Then I thought I should try things with the new pastor, but almost immediately after Paddy left I got sick. I was out of action for six months. The new priest had to handle everything by himself over Christmas, and did a good job without my help. Another factor: my Spanish is getting worse every year. It's noticeable. Recently someone came to me with a problem, but because of my weakening Spanish I couldn't be there for her So at this time I feel that I can do more good in the States than down here.
Besides all this external stuff I've long had the feeling that I have another mission somewhere else in life, something different to do somewhere. I know it's time to go. I'm 81. I want to move now, while I'm still healthy.
I've started to say my "second-to-last-time I'll see you" good-byes to people: the kids and principal of both the schools, Diego Abad below and Aleman nearby. My old friend Cristina, who was a postulant twice and left, and is now the mother of a five year-old-boy, dropped by and I said good-bye. I've started to give "remember me" gifts to close friends ... I have interior peace, though I don't know exactly what I will be doing, or where, up there in the States. It's in God's hands.
Another reason I am writing is to invite you to a "coming home" event. For four nights, July 7- July 10, I will be giving a mission-retreat at the parish where I was pastor for 12 years, St. Mary's in Downers Grove. I will be sharing what I have learned in Quito about the faith from these simple, uneducated people. That is: how to subtract, how to push stuff - philosophy, psychology, theology - aside and just focus on Jesus. That's the faith for me now: Jesus, Jesus, Jesus. Each night the talks will focus on one of the Gospels: Monday on Mark; Tuesday on Matthew; Wednesday on Luke, and Friday on John. I will be sharing where I am now, after 12 years here, and hoping you can come closer to Jesus.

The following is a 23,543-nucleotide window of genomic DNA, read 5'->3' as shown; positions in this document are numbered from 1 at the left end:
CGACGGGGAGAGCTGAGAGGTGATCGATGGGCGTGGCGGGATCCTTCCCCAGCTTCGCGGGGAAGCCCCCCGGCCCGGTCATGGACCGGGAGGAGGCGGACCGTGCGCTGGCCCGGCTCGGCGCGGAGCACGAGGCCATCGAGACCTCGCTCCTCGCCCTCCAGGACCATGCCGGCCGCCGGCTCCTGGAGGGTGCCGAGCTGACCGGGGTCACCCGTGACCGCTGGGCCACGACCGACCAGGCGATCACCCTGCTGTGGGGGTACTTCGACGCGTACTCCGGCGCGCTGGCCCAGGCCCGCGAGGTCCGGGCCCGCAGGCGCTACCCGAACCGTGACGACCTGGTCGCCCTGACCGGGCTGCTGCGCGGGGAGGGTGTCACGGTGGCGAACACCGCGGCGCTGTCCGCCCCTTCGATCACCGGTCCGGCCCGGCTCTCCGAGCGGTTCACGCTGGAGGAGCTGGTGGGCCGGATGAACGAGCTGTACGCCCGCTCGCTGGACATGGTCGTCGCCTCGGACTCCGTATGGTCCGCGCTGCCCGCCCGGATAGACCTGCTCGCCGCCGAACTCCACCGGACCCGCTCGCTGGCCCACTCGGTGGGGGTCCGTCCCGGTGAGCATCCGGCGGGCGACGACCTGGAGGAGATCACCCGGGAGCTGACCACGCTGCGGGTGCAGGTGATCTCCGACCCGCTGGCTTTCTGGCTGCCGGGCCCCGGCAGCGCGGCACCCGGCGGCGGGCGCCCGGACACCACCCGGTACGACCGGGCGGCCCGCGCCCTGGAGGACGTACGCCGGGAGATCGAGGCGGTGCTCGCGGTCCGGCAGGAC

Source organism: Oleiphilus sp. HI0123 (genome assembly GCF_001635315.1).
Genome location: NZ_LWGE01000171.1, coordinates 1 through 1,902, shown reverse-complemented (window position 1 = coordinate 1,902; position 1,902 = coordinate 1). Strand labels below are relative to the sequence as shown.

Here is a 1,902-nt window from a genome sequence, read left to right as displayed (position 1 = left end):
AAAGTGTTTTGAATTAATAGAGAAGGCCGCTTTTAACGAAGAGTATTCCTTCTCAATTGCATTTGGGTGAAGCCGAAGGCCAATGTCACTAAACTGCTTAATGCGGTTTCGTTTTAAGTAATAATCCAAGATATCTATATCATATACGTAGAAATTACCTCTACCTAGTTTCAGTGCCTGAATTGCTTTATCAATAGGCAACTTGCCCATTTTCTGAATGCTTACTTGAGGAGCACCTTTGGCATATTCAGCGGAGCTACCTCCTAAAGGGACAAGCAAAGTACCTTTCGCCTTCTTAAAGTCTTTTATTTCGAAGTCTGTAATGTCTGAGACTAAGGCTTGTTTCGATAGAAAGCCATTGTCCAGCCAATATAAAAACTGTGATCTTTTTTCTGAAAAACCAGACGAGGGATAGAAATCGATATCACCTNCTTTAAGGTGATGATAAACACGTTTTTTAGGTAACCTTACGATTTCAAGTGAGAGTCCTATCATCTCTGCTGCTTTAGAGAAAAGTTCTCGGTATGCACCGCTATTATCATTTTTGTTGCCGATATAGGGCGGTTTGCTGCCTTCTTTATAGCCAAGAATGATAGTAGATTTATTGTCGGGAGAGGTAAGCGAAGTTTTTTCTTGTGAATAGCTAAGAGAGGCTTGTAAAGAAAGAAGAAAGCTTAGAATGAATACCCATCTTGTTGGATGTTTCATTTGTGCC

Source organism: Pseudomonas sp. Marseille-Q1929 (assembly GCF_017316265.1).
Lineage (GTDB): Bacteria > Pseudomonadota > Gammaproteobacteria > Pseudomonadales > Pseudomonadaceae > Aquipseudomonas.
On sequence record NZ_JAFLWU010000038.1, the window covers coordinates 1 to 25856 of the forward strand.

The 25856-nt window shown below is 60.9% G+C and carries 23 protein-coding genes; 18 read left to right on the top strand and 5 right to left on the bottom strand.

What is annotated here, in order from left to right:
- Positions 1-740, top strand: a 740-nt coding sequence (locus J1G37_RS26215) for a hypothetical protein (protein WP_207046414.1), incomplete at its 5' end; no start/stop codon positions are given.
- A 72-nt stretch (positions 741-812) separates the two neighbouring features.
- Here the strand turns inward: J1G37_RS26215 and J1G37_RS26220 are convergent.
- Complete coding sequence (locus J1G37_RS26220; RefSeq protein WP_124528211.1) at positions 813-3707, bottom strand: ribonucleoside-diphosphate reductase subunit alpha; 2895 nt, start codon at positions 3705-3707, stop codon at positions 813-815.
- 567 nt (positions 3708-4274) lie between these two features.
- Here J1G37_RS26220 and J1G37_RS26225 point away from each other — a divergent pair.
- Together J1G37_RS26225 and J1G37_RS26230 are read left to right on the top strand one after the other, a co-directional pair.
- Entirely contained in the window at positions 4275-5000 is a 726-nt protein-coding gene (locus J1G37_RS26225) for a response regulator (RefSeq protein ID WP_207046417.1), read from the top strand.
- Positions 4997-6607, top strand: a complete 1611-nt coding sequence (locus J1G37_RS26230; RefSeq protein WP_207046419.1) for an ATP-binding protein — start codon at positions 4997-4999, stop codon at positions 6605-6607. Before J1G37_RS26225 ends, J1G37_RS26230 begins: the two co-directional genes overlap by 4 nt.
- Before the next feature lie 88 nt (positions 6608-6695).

My schedule: I will be in the Naperville-area from July 1 to July 15. Then I will come back to Quito to host the medical mission in late July. After that I will stay in Quito for a bit, working on improving the publicity and services of the clinic, and to say good-bye. I plan to "retire" and come home on August 14, but that date can be changed.
Tidbits: Before I leave, I want to go, with my friend Carlos Maldonaldo, to the top of Mt. Chimborazo. Then I will be farther from the very center of the planet Earth than those who climb to the top of Mt. Everest. This is because the Earth is not a perfect sphere, but is flattened at the poles and budges out at the equator, which is the site of Mt. Chimborazo....Though I won't be here the whole season, I signed up for the baseball channels, which usually show only Eastern teams: Yankees, Red Sox, Mets. To my surprise they had the White Sox on seven times. The Sox repaid my loyalty by losing all seven games....Sister Rosa had to have an injection in each eye recently. She is gradually losing her sight.
Thanks to all who have made these past 12 years absolutely fabulous.